GST : Goods and Services Tax
The Goods and Services Tax (GST) is a multistage, destination-based tax levied on each step of the value chain. At the national level, it is an exclusive and uniform tax on the supply of goods and services from the manufacturer to the consumer. In every step of the supply chain, the manufacturer or service provider collects and pays taxes to the government.
History of Taxation in India
India has a long and complex history of taxation, with evidence of early tax systems dating back to the Mauryan period. Throughout India's history, different rulers and empires have imposed various taxes, including land taxes, tariffs, customs duties, and excise taxes.
The modern tax system in India began to take shape during the British Raj, with the introduction of income taxes and other taxes on wealth. After India's Independence in 1947, the Indian government continued to develop the tax system, focusing on expanding the base of taxpayers and improving tax administration.
Today, taxation in India is a complex mixture of central and state taxes, with a wide range of taxes levied on everything from income and property to goods and services. Despite the challenges, the tax system in India has played a critical role in supporting the country's development, with tax revenue used to fund essential public services and infrastructure.
On July 1, 2017, India introduced the Goods and Services Tax (GST). The government collects GST based on the value of goods and services supplied. The advent of GST replaced multiple taxes levied on the supply of goods and services.
How Does GST Work?
The Central and State governments' indirect taxes have, without a doubt, been replaced by GST. It replaces many state and national taxes, including value-added tax (VAT), central excise duty, service tax, and octroi.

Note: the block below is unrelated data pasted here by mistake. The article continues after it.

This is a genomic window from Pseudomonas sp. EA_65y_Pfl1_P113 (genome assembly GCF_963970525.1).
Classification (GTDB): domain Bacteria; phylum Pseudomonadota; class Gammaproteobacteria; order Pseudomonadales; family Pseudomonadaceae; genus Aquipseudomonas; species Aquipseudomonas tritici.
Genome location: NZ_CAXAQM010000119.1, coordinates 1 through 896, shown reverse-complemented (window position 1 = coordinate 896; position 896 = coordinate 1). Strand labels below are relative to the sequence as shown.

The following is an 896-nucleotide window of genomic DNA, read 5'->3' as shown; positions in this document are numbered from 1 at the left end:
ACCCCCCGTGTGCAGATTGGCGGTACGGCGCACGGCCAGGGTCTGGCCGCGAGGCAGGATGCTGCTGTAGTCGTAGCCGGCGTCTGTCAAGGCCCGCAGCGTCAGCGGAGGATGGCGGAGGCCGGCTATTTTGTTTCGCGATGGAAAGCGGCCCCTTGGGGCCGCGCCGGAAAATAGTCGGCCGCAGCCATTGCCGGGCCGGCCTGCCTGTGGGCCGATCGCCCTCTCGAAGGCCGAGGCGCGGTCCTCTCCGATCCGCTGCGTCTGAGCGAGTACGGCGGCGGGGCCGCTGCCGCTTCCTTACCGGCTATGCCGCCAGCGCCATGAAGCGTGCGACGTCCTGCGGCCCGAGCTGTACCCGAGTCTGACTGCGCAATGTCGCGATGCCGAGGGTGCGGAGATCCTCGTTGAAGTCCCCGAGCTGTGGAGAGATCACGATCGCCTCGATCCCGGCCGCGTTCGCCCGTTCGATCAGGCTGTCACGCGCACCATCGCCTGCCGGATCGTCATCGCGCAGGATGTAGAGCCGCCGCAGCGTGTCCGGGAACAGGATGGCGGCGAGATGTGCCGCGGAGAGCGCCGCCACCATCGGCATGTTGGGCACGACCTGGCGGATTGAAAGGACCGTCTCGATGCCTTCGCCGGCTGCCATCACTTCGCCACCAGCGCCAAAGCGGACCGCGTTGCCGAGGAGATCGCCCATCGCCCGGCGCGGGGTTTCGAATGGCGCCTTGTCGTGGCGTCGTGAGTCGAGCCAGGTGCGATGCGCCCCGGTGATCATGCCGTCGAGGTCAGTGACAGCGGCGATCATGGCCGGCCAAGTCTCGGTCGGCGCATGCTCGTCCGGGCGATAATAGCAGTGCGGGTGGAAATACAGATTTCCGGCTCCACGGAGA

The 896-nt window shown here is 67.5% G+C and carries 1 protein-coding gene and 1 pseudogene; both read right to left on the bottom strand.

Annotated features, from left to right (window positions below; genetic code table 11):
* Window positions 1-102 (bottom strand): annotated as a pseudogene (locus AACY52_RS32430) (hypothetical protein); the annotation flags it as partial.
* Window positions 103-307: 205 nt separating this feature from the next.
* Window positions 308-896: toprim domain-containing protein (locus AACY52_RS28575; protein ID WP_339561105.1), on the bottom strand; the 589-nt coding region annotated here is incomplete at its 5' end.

The Finance Minister chairs the GST Council, who decides which goods and services will be taxed and the tax rate. The Central and State Governments collect it. The accumulated revenue is divided between the center and the states.
Manufacturers and consumers share a single tax on the supply of goods and services. In essence, GST is a tax on value additions at each stage. All input taxes paid at each stage are credited at the subsequent value addition stage. The GST will therefore only be charged to the last dealer in the supply chain.
Objectives of GST
The Goods and Services Tax (GST) is a value-added tax introduced in India in 2017. The GST is levied on the supply of goods and services at a national level. The main objectives of the GST are:
- To make India a single market by eliminating barriers between states
- To boost economic growth by making the tax system more efficient
- To simplify the tax system and make compliance easier
- To increase government revenues and reduce the cost of doing business
- To promote exports
- To protect the interests of consumers
- To increase the tax base and improve compliance
- To remove the cascading effect of taxes and curb tax evasion
Benefits of GST
One of India's most important tax reforms, GST, is a single, indirect tax that replaces many earlier taxes levied on goods and services. GST is a big boost to the economy and is expected to impact GDP growth positively. Here are some of the benefits of GST: